Packers' pass rushers studying Seahawks left tackle Rees Odhiambo
GREEN BAY - One can only imagine the immediate reaction of Seattle Seahawks quarterback Russell Wilson when his starting left tackle, George Fant, tore his ACL in a meaningless exhibition game in mid-August. His offensive line was porous to begin with, evidenced by the 41 sacks allowed in 2016, and now Wilson needed a replacement to shield his blind side.
So in stepped Rees Odhiambo, a second-year player from Boise State whose main contribution when the Green Bay Packers pummeled the Seahawks last season was a handful of snaps as an extra offensive lineman. Odhiambo played in nine games as a rookie, counting playoffs, and made zero starts. He played more snaps on special teams (35) than he did from scrimmage (33).
Eight months later, at age 25, the former third-round pick is preparing to face outside linebackers Clay Matthews and Nick Perry for a baptism by fire Sunday afternoon.
“That’s his natural position,” Seahawks coach Pete Carroll said. “That’s where he’s played all along when he was growing up and we rolled him at left tackle and left guard throughout camp and all offseason in anticipation that we may need him there. That has not been a transition for him. He’s still a young player, first year starting and all that. So (it’s a) big deal.”
The relative youth and inexperience of Odhiambo creates an interesting week of preparation for Matthews and Perry, who will alternate playing left and right throughout the game. Film of Odhiambo is scarce given the date of Fant’s injury. He played 51 snaps in the second exhibition game against the Minnesota Vikings after Fant tore his ACL, then 45 snaps in the third game and 12 in the fourth.
It’s a smaller sample size than the Packers would like, but film that is recent trumps film that is not. The last time Odhiambo played left tackle consistently was during his final season at Boise State in 2015.
“You just have to study him as you would study anybody else,” Perry said. “He’s new, he’ll probably have tendencies. Study them and play him like any other tackle.
“I like to see him for what he is right now. Everything that he’s done up to now will definitely help (but) you can only take so much with you from film. Once you get into the game, you get into the feel of what he’s doing, if things hold true.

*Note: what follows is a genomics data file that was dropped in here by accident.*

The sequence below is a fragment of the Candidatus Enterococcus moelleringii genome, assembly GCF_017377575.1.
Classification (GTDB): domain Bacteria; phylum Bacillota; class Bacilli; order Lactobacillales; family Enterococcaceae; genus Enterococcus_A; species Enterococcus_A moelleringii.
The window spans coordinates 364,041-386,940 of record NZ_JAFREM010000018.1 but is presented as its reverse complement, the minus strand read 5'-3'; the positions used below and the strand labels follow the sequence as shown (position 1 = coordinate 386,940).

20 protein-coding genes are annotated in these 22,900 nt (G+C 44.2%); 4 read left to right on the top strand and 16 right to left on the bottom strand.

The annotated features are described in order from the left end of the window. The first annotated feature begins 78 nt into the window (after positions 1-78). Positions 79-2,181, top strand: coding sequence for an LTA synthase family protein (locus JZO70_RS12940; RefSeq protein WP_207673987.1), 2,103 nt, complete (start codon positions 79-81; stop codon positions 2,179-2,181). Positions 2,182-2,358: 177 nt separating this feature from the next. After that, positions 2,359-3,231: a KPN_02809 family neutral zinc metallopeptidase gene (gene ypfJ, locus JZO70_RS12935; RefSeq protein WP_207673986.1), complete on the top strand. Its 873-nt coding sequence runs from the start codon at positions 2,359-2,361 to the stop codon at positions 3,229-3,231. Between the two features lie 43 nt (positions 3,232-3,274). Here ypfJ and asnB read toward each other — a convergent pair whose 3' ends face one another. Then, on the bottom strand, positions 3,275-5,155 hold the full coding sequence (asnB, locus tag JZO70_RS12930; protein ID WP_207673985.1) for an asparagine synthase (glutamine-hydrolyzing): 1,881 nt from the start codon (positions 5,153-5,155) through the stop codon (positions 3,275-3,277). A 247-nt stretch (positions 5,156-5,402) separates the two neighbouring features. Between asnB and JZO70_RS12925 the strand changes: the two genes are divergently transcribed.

“Just like every game, you just adjust to what he’s giving you, and my approach is just being aggressive and allowing them to play off me a little bit more. I try to attack and get him to take the bait.”
If the Packers crave more insight they might turn to an unlikely source. Kyler Fackrell, the second-year outside linebacker from Utah State, is the only player on the 53-man roster to play against Odhiambo as a true left tackle.
On Oct. 15, 2015, Fackrell was on the field when the Aggies routed Boise State. He made 11 tackles, including 2½ for loss, and had a number of rushes against Odhiambo.
“I was all over the place in that game, so (my production) wasn’t necessarily against him,” Fackrell said. “ … (But) he was good. He’s a big, strong athletic guy, you know? I haven’t really seen him since then but I’m sure it will be similar. He looks good out there. I expect him to be good.”
As with Perry, who doesn’t plan on watching Odhiambo’s college tape, Fackrell said he will rely more heavily on film from the exhibition season than his own personal experience. Once again, film that is recent trumps film that is not.
But that doesn’t mean Fackrell has forgotten what worked against Odhiambo back then.
“I feel like I can remember any of the good rushes that I had,” Fackrell said. “And like Nick said, it’s more important to kind of see where he’s at now because I’m sure he’s changed a lot.”